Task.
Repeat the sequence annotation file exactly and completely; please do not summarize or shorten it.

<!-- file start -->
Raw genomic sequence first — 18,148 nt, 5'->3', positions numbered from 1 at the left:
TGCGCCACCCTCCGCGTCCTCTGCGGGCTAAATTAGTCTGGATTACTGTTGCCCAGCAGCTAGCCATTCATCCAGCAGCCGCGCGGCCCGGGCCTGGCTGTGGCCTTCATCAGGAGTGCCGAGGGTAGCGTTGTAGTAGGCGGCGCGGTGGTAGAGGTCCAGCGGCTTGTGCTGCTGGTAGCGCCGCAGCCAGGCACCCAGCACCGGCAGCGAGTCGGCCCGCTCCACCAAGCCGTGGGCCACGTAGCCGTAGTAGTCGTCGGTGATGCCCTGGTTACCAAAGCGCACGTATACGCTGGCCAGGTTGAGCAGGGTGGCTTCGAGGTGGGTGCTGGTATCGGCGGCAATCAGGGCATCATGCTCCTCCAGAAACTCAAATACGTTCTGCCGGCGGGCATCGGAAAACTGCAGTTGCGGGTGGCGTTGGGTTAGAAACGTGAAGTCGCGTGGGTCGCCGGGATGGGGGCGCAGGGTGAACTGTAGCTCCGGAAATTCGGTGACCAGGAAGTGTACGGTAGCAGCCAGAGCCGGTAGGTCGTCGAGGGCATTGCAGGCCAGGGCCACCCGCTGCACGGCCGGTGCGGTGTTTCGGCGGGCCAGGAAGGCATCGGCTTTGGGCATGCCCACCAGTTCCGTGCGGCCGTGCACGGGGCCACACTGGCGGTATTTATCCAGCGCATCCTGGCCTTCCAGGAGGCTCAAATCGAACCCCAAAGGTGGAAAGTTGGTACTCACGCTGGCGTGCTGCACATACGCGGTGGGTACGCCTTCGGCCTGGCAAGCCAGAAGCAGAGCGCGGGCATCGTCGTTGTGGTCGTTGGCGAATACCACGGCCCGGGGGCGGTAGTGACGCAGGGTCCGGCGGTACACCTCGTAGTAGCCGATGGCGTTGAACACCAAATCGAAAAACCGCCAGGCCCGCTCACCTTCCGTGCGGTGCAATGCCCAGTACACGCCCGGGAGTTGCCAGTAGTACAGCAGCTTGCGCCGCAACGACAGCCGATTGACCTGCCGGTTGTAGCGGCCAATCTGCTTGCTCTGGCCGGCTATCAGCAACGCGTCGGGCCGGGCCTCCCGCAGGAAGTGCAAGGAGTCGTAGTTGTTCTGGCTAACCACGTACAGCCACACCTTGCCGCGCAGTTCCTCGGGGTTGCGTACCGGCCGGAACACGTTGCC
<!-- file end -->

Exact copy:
Raw genomic sequence first — 18,148 nt, 5'->3', positions numbered from 1 at the left:
TGCGCCACCCTCCGCGTCCTCTGCGGGCTAAATTAGTCTGGATTACTGTTGCCCAGCAGCTAGCCATTCATCCAGCAGCCGCGCGGCCCGGGCCTGGCTGTGGCCTTCATCAGGAGTGCCGAGGGTAGCGTTGTAGTAGGCGGCGCGGTGGTAGAGGTCCAGCGGCTTGTGCTGCTGGTAGCGCCGCAGCCAGGCACCCAGCACCGGCAGCGAGTCGGCCCGCTCCACCAAGCCGTGGGCCACGTAGCCGTAGTAGTCGTCGGTGATGCCCTGGTTACCAAAGCGCACGTATACGCTGGCCAGGTTGAGCAGGGTGGCTTCGAGGTGGGTGCTGGTATCGGCGGCAATCAGGGCATCATGCTCCTCCAGAAACTCAAATACGTTCTGCCGGCGGGCATCGGAAAACTGCAGTTGCGGGTGGCGTTGGGTTAGAAACGTGAAGTCGCGTGGGTCGCCGGGATGGGGGCGCAGGGTGAACTGTAGCTCCGGAAATTCGGTGACCAGGAAGTGTACGGTAGCAGCCAGAGCCGGTAGGTCGTCGAGGGCATTGCAGGCCAGGGCCACCCGCTGCACGGCCGGTGCGGTGTTTCGGCGGGCCAGGAAGGCATCGGCTTTGGGCATGCCCACCAGTTCCGTGCGGCCGTGCACGGGGCCACACTGGCGGTATTTATCCAGCGCATCCTGGCCTTCCAGGAGGCTCAAATCGAACCCCAAAGGTGGAAAGTTGGTACTCACGCTGGCGTGCTGCACATACGCGGTGGGTACGCCTTCGGCCTGGCAAGCCAGAAGCAGAGCGCGGGCATCGTCGTTGTGGTCGTTGGCGAATACCACGGCCCGGGGGCGGTAGTGACGCAGGGTCCGGCGGTACACCTCGTAGTAGCCGATGGCGTTGAACACCAAATCGAAAAACCGCCAGGCCCGCTCACCTTCCGTGCGGTGCAATGCCCAGTACACGCCCGGGAGTTGCCAGTAGTACAGCAGCTTGCGCCGCAACGACAGCCGATTGACCTGCCGGTTGTAGCGGCCAATCTGCTTGCTCTGGCCGGCTATCAGCAACGCGTCGGGCCGGGCCTCCCGCAGGAAGTGCAAGGAGTCGTAGTTGTTCTGGCTAACCACGTACAGCCACACCTTGCCGCGCAGTTCCTCGGGGTTGCGTACCGGCCGGAACACGTTGCC